Friday, June 11, 2010

Planned New 'Tokyo Marathon Foundation' Pledged to be Corruption-Free

translated and edited by Mika Tokairin and Brett Larner

At the regular meeting of the Tokyo Metropolitan Assembly on June 8, Metropolitan Government officials held a public question and answer session with representatives of the four major political parties. Among the topics was the planned incorporation of a "Tokyo Marathon Foundation" to oversee management of the event's future. The Minshu Party questioned whether the Foundation would be merely "a cushy perk for upper-level bureaucrats leaving direct public service." Metropolitan officials explained, "The Foundation will serve to maintain the race's organization and thereby allow it to operate as a world-class marathon event. There will be no favoritism for government officials in obtaining positions in the Foundation."

Having been held four times since its inception in 2007, the Tokyo Marathon has thus far been operated by a committee consisting of members of the Tokyo Metropolitan Government, the Japanese athletics federation Rikuren and the media. Now the Metropolitan Government is planning to spend $8 million to establish the Tokyo Marathon Foundation. Minshu Party representatives questioned whether this move is in opposition to ongoing administrative reforms. An official from the Metropolitan Government's Lifestyle, Culture and Sports Bureau answered, "By unifying responsibilities, the race administration will become more efficient and the financial burden upon the Metropolitan Government will be reduced." The official also stated that the contract laying out the terms for the business the Foundation will receive from the Metropolitan Government is subject to the Government's standard disclosure policies.

Jimin Party representatives gave a positive evaluation of the proposal, saying, "By incorporating the event's management they will be able to meet the race's needs and stabilize its operation." Mayor Shintaro Ishihara commented, "The Tokyo Marathon has had a very positive response from overseas. It is like a large festival uniting the city through thousands of volunteers and spectators coming together. We hope to use the advantages brought by incorporating the race to help the Tokyo Marathon become a major charity fundraiser and the world's greatest marathon event."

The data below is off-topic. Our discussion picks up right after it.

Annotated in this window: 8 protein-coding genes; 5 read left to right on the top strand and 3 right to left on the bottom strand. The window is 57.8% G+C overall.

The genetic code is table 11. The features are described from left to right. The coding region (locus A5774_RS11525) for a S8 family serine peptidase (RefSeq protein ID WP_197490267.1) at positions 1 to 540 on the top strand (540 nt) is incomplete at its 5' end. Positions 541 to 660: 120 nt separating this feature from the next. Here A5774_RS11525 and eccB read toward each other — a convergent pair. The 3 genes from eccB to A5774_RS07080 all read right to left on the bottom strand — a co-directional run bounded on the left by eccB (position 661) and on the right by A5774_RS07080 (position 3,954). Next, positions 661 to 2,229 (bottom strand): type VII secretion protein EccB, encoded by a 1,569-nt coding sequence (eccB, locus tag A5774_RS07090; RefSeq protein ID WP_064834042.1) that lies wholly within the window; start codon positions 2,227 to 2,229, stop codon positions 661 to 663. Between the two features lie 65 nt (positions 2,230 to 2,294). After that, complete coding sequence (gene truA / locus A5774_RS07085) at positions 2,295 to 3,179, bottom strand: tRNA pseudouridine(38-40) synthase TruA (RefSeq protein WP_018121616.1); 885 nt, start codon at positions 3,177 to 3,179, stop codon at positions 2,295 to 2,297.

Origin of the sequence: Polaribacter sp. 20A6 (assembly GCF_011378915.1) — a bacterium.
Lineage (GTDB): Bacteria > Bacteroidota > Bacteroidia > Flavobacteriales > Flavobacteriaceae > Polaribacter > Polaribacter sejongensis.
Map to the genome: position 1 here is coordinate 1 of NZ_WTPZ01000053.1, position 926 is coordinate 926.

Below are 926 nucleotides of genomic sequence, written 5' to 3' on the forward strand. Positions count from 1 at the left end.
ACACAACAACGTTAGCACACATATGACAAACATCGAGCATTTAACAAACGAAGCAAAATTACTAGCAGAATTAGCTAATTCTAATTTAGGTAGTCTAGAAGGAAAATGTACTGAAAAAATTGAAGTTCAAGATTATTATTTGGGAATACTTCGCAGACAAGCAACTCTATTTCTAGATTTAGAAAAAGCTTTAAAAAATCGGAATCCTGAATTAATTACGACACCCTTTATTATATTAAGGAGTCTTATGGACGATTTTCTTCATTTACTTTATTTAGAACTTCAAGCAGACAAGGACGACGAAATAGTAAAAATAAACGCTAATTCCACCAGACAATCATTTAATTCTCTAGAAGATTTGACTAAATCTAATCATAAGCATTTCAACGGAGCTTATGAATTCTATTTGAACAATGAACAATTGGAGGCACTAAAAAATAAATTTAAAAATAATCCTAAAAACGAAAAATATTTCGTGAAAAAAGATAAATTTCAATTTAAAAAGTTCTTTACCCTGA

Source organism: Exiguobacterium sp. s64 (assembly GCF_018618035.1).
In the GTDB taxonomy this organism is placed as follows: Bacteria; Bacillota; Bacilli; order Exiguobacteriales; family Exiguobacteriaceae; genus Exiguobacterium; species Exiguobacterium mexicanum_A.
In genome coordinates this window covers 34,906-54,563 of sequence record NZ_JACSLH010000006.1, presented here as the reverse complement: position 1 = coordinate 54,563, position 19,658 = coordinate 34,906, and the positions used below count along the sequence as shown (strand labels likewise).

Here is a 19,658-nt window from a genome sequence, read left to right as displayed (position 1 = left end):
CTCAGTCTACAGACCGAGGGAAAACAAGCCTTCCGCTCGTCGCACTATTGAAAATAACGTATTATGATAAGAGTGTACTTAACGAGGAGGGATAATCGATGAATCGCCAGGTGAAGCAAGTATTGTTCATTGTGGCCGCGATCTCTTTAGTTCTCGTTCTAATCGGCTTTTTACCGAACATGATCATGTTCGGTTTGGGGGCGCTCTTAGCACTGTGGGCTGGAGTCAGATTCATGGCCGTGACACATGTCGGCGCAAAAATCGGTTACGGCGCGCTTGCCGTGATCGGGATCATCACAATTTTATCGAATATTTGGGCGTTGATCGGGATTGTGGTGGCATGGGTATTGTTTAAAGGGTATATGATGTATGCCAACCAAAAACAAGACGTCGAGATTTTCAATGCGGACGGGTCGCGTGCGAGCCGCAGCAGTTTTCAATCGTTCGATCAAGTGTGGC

Yoshio Koide, the famed coach of Sydney Olympics women's marathon gold medalist and former marathon world record holder Naoko Takahashi, visited with Metropolitan Government officials the same day to voice his support for the establishment of the Tokyo Marathon Foundation. "The Tokyo Marathon is far too large-scale an event to be handled by City Hall," he told them. "The move to incorporate the race's management will have untold benefits and will significantly help to pull in the needed major corporate sponsors. Boston, New York, Chicago, London, Berlin and the other big races all do it that way, so we should do it here in Japan. I strongly urge you to take this step."

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